Nonprofit executive and Cleveland Mayoral candidate Justin Bibb has officially endorsed the ballot initiative launched last month by Citizens for a Safer Cleveland
that would amend the city of Cleveland's charter to create stronger civilian oversight of the division of police.
“Police misconduct has cost the City of Cleveland nearly $30 million over the last decade in settlement payments," Bibb said in a press release. "We have a moral obligation to create a system of accountability that is truly independent."
During a mayoral forum
last week, Bibb emphasized the importance of civilian oversight as a means to improve police accountability. He said that supporting an independent oversight board was one of three public safety priorities he'd pursue immediately if elected. The other two were ending cash bail and working to decriminalize traffic violations.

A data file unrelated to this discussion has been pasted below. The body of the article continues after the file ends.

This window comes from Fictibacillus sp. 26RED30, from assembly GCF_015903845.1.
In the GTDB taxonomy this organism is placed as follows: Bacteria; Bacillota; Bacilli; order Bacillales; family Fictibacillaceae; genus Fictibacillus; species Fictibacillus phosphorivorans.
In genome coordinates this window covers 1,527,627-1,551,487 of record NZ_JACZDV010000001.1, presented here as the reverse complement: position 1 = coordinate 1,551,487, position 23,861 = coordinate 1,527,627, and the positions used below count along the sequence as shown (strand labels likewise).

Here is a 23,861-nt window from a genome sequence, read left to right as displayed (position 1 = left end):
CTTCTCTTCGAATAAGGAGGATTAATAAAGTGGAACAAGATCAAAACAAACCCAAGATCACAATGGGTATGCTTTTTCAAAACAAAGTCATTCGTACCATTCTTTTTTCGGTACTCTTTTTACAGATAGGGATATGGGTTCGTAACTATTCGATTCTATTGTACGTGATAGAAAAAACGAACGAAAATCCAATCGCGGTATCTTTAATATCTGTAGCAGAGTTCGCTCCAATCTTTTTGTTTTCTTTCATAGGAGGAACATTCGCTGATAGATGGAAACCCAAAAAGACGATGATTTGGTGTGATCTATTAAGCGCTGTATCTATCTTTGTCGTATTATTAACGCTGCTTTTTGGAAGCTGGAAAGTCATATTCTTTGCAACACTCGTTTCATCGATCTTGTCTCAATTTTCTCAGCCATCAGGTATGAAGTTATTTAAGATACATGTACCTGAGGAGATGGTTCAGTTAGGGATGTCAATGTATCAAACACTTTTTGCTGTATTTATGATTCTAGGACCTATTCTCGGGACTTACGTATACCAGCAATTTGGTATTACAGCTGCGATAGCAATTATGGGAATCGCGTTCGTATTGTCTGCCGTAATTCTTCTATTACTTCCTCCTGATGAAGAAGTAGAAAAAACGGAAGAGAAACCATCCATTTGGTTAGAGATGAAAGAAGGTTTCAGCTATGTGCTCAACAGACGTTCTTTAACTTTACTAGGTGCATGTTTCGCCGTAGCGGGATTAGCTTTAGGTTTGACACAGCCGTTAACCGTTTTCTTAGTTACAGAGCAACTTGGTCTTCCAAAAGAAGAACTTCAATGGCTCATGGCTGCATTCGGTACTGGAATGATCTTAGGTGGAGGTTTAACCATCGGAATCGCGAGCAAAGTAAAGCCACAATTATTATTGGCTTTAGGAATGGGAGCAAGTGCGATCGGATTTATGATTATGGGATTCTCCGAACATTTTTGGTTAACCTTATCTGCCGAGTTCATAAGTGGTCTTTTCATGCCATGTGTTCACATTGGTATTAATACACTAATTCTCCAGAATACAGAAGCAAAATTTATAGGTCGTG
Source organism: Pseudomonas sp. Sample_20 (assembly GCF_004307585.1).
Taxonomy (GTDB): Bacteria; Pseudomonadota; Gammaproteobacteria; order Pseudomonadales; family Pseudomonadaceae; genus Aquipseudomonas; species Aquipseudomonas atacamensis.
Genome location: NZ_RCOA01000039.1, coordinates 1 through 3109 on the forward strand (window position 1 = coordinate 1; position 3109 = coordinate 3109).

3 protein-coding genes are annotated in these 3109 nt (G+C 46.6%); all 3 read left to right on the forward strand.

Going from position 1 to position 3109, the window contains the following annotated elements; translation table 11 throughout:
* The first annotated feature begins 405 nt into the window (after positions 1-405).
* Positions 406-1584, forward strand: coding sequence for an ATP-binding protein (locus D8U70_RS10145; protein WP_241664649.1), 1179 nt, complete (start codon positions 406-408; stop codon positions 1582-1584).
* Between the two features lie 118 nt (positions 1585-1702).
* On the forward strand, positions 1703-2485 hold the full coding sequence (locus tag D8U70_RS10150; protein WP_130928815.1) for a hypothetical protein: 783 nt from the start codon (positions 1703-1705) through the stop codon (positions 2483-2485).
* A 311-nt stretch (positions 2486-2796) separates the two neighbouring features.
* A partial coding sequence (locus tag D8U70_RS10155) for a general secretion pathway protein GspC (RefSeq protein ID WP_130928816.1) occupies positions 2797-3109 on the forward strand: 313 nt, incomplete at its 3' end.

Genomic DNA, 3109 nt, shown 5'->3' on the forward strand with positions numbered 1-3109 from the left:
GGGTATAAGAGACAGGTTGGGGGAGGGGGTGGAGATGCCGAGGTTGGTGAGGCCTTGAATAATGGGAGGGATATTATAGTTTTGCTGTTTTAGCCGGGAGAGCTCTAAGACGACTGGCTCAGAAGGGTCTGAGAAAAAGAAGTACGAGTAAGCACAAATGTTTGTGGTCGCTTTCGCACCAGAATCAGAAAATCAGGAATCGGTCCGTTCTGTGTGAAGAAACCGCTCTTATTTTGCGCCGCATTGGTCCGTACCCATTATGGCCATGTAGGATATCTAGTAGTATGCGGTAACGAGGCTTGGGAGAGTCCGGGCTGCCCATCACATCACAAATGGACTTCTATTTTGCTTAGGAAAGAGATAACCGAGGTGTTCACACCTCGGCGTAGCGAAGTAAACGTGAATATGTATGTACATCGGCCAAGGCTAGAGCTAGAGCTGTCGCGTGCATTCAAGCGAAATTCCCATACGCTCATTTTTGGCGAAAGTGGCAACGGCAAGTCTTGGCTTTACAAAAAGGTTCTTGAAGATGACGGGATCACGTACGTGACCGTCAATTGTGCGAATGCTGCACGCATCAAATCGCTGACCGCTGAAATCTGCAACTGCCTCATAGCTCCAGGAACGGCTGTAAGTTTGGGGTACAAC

"We don't need criminal justice reform," he said at the event. "We need complete criminal justice transformation."
In a conversation with Scene Wednesday, Bibb said that he believed it was crucial, in order to achieve the goals envisioned by the consent decree, to root out the "culture of complacency" on the police force and "embed long-lasting systemic change."
He said that he has been studying best practices and various police reform models in cities around the country. He referenced, as he did at last week's forum, the potential of a "co-responder model," in which social workers are deployed alongside police officers on emergency calls.
"But the civilian oversight board could be a great first step," he said. "Cleveland really could be a national model for something positive in public safety. It's something our residents deserve."
Sign up for Scene's weekly newsletters to get the latest on Cleveland news, things to do and places to eat delivered right to your inbox.